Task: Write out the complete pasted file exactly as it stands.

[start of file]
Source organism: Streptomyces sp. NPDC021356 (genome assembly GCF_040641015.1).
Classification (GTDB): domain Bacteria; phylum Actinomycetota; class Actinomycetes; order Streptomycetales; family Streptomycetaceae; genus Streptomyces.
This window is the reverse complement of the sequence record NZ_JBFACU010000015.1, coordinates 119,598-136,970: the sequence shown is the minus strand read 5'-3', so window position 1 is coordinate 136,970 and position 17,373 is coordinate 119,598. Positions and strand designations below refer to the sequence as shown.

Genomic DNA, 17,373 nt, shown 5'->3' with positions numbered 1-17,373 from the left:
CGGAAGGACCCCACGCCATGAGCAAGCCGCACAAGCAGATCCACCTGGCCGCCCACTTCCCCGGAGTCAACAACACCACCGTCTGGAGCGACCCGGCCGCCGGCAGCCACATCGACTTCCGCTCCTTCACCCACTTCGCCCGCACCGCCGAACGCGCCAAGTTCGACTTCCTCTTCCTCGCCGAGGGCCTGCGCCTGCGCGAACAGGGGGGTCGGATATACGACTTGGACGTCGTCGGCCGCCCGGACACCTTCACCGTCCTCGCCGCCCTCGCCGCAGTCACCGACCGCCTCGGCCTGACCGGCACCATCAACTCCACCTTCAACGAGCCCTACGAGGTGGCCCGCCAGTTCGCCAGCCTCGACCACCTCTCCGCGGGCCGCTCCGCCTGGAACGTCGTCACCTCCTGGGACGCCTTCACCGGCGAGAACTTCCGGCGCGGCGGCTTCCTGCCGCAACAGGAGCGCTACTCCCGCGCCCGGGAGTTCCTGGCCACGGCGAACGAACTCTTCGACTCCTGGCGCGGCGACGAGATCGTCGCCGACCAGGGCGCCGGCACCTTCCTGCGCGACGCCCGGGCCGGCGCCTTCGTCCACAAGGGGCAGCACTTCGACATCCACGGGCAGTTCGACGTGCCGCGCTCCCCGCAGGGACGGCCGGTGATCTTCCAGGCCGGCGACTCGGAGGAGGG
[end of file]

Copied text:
Source organism: Streptomyces sp. NPDC021356 (genome assembly GCF_040641015.1).
Classification (GTDB): domain Bacteria; phylum Actinomycetota; class Actinomycetes; order Streptomycetales; family Streptomycetaceae; genus Streptomyces.
This window is the reverse complement of the sequence record NZ_JBFACU010000015.1, coordinates 119,598-136,970: the sequence shown is the minus strand read 5'-3', so window position 1 is coordinate 136,970 and position 17,373 is coordinate 119,598. Positions and strand designations below refer to the sequence as shown.

Genomic DNA, 17,373 nt, shown 5'->3' with positions numbered 1-17,373 from the left:
CGGAAGGACCCCACGCCATGAGCAAGCCGCACAAGCAGATCCACCTGGCCGCCCACTTCCCCGGAGTCAACAACACCACCGTCTGGAGCGACCCGGCCGCCGGCAGCCACATCGACTTCCGCTCCTTCACCCACTTCGCCCGCACCGCCGAACGCGCCAAGTTCGACTTCCTCTTCCTCGCCGAGGGCCTGCGCCTGCGCGAACAGGGGGGTCGGATATACGACTTGGACGTCGTCGGCCGCCCGGACACCTTCACCGTCCTCGCCGCCCTCGCCGCAGTCACCGACCGCCTCGGCCTGACCGGCACCATCAACTCCACCTTCAACGAGCCCTACGAGGTGGCCCGCCAGTTCGCCAGCCTCGACCACCTCTCCGCGGGCCGCTCCGCCTGGAACGTCGTCACCTCCTGGGACGCCTTCACCGGCGAGAACTTCCGGCGCGGCGGCTTCCTGCCGCAACAGGAGCGCTACTCCCGCGCCCGGGAGTTCCTGGCCACGGCGAACGAACTCTTCGACTCCTGGCGCGGCGACGAGATCGTCGCCGACCAGGGCGCCGGCACCTTCCTGCGCGACGCCCGGGCCGGCGCCTTCGTCCACAAGGGGCAGCACTTCGACATCCACGGGCAGTTCGACGTGCCGCGCTCCCCGCAGGGACGGCCGGTGATCTTCCAGGCCGGCGACTCGGAGGAGGG